The lack of welfare-state integration only presages it. What is playing out now in Europe is a ‘negative integration’ in the domestic market. The mode of integration is characterised by the dismantling of the impediments to integration vis-à-vis freedoms for capital. There are in fact possibilities of a ‘positive integration’ that can, at the European level, institute a political framework for the European market, but they have not grown at the same pace as nation-state institutions have been weakened or eliminated.

    This ‘political imbalance’ has costs for the nation-states, which range from tax-revenue losses to growing scepticism about European integration. The latter in particular provides ground for right-wing populist parties and movements. They imagine a picture of a supposedly perfect past that was destroyed by globalisation and European integration.

    Some consider it completely unrealistic to change the treaty basis of the EU in such a way that a welfare-state Europe could be established ‘without barriers’ analogous to the creation of an EU domestic market without barriers. In reality, it is not so easy to gather 27 EU Member States (this not even counting Great Britain, which is still a member) around a table, certainly not around this question. This has to do with the supremacy of neoliberal ideology. At the same time, precisely the example of Great Britain shows that we can no longer take the political costs of a merely negative integration so lightly.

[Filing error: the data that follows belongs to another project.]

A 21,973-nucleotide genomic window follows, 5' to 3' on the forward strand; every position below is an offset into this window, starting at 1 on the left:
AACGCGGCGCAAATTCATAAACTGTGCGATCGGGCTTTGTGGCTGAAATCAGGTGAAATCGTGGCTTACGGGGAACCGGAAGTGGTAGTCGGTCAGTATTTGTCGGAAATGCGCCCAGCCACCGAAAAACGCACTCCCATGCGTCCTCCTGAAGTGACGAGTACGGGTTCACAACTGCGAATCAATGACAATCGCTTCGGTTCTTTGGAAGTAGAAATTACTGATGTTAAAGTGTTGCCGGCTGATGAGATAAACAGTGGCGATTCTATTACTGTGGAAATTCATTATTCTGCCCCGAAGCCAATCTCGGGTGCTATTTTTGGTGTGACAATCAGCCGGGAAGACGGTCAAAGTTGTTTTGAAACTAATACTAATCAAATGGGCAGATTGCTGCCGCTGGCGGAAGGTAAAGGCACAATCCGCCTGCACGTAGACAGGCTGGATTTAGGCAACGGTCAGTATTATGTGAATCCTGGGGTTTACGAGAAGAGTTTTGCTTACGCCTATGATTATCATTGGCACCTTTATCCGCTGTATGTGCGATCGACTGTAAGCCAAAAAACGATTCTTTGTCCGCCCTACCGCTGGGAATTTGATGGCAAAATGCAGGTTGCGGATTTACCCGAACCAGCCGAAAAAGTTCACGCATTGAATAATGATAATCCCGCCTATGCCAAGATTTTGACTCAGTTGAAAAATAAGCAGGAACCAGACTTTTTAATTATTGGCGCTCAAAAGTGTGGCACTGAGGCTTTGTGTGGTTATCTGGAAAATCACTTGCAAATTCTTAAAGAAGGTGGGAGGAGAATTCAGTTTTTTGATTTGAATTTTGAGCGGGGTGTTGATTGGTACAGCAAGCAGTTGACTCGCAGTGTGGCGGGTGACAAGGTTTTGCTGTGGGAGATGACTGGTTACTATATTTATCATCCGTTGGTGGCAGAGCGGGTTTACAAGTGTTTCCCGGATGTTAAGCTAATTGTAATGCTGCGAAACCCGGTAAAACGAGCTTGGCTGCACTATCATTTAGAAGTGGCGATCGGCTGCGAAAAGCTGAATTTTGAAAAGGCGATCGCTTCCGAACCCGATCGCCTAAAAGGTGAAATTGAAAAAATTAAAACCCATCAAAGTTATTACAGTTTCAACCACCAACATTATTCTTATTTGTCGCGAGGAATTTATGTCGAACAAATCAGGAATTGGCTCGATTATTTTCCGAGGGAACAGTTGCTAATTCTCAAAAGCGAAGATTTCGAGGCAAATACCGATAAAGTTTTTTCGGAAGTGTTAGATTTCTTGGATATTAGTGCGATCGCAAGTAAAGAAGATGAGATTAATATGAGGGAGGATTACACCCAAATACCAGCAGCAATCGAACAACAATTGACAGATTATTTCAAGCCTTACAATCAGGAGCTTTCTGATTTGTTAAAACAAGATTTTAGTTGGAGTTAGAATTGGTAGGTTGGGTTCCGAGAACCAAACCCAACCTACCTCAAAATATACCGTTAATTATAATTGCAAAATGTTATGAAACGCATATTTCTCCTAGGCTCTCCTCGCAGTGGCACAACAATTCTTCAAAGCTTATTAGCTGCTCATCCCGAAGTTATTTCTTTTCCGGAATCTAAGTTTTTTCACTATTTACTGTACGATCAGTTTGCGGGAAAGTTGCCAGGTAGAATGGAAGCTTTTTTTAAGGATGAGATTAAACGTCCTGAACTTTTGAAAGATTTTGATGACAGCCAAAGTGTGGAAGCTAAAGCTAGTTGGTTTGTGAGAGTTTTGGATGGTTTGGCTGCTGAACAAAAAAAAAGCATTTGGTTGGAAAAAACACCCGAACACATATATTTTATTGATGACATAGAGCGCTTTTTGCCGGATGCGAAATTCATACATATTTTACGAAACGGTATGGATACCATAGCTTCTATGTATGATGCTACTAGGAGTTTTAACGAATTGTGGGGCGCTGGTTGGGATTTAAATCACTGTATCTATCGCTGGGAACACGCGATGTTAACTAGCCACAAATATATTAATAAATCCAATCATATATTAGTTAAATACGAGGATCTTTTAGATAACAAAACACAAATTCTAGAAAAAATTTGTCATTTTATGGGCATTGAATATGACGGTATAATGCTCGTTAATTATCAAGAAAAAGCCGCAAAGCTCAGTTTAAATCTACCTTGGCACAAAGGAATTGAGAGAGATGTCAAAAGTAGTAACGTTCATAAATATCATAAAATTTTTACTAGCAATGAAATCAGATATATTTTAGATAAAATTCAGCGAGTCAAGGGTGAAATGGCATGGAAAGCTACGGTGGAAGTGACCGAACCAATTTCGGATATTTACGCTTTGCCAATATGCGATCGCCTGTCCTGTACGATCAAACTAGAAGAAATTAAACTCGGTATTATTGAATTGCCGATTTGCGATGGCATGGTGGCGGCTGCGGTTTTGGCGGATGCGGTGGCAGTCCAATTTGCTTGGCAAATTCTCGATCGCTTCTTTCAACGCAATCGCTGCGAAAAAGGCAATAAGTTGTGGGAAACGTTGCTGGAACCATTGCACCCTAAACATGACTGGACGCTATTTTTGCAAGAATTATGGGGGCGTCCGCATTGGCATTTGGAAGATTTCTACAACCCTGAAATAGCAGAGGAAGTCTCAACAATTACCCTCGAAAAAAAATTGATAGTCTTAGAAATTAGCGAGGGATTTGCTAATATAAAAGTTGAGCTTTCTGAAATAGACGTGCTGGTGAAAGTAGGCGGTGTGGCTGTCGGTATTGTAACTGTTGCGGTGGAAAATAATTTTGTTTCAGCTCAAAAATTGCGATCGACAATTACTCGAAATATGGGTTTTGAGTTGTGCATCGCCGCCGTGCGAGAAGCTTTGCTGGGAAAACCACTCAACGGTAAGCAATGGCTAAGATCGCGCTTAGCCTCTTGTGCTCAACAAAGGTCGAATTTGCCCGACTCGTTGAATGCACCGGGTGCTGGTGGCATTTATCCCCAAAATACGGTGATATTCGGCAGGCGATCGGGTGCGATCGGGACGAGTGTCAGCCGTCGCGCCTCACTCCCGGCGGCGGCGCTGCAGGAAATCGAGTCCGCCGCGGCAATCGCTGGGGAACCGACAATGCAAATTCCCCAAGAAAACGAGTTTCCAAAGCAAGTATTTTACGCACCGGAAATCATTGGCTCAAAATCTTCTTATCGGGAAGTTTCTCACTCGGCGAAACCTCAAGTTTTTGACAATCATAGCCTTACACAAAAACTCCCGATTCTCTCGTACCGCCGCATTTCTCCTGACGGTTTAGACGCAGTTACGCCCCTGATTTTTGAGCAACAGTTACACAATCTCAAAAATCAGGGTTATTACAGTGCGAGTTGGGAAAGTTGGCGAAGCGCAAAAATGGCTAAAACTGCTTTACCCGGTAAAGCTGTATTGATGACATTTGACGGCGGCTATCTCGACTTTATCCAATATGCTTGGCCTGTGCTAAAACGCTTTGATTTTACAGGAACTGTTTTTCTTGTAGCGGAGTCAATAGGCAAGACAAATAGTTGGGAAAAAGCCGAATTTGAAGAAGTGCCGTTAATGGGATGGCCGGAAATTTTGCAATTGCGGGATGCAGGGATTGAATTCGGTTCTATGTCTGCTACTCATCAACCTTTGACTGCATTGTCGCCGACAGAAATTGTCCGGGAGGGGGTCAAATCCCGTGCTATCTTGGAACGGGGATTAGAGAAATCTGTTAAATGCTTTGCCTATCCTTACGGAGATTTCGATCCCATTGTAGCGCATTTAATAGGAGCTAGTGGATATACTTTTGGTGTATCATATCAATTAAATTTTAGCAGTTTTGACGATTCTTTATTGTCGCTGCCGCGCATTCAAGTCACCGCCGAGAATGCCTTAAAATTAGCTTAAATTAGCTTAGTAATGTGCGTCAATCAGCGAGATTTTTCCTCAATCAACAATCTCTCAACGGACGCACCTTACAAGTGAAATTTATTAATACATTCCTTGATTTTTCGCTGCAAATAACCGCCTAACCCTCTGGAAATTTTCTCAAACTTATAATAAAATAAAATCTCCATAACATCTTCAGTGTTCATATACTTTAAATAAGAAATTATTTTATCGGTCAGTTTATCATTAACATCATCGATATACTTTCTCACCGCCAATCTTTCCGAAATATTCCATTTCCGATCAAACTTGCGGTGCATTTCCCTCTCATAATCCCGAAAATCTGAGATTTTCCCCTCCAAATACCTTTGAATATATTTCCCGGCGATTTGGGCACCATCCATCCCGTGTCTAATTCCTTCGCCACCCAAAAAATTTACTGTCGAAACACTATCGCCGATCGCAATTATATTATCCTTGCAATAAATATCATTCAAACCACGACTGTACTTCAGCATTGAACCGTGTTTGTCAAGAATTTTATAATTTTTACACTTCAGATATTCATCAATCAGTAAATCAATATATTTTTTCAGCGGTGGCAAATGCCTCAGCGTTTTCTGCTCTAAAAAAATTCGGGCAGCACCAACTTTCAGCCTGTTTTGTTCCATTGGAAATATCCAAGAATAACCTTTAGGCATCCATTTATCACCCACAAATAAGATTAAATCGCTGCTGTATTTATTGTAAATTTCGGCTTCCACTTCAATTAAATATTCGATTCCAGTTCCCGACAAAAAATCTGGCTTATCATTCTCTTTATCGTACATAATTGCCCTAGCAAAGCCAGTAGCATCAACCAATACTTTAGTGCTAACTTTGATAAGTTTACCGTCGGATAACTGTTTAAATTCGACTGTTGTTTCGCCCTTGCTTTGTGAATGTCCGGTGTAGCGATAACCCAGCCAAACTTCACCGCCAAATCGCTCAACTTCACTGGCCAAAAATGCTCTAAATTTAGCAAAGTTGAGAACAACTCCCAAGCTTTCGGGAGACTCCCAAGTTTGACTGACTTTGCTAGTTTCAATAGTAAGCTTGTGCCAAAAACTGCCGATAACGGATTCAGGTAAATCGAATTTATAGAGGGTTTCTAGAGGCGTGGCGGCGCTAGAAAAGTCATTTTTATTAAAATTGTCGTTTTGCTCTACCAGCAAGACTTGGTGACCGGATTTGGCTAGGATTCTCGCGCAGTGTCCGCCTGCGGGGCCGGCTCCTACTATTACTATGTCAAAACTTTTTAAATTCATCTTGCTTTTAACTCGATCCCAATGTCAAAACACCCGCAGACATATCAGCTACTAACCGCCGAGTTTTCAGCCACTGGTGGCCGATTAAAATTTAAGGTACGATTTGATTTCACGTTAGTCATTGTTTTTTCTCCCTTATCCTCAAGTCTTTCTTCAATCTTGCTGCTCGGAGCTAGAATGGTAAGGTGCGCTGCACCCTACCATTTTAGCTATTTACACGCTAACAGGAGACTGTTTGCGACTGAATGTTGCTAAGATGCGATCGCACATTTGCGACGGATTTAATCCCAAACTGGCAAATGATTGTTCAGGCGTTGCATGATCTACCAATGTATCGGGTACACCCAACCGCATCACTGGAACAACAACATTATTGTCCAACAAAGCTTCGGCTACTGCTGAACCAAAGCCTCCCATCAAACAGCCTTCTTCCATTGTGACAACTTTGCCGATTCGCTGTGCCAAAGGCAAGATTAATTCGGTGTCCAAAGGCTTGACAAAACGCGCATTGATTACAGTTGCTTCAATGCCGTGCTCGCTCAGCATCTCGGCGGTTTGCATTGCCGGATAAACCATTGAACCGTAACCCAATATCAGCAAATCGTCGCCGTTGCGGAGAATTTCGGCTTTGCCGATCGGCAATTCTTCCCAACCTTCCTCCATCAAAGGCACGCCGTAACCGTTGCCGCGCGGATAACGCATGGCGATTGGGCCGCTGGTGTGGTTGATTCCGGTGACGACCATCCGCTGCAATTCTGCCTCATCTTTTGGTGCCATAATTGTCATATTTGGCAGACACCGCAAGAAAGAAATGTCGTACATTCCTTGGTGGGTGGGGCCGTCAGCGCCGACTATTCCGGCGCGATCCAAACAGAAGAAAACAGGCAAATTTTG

Is the EU undemocratic?

    There is no doubt that the EU, if we measure it by the standards commonly applied to states considered to be democracies, is no democracy. However, it also is not a democracy-free zone.

    Democratic elements can definitely be recognised:

    1.           The European Parliament (EP) is elected.

    2.           Since the Treaty of Lisbon the EP has more rights than before (although it does not appoint the head of the European Commission it can reject a proposal made by him).

    3.           The same can be said of legislative procedure; the EP is actively integrated into it.

    4.           And Citizens’ Initiatives are possible. Admittedly, the scope allowed is not very great, as the EP is obliged only to address the issue in question; however, it doubtless extends the participation of EU citizens beyond the EP elections themselves.

    Among the non-democratic aspects:

    1.           A change of the Treaties is only possible through unanimity procedures and rests with the national governments.

    2.           The EP, it is true, is included in legislative procedure but it can be thwarted in decisive instances. For example, Martin Schulz, pushing his authority to its outer limits, interrupted the debate over the TTIP in the EP and thus prevented its early collapse. The draft is now going through Trilogue negotiations; what the outcome will be we do not know.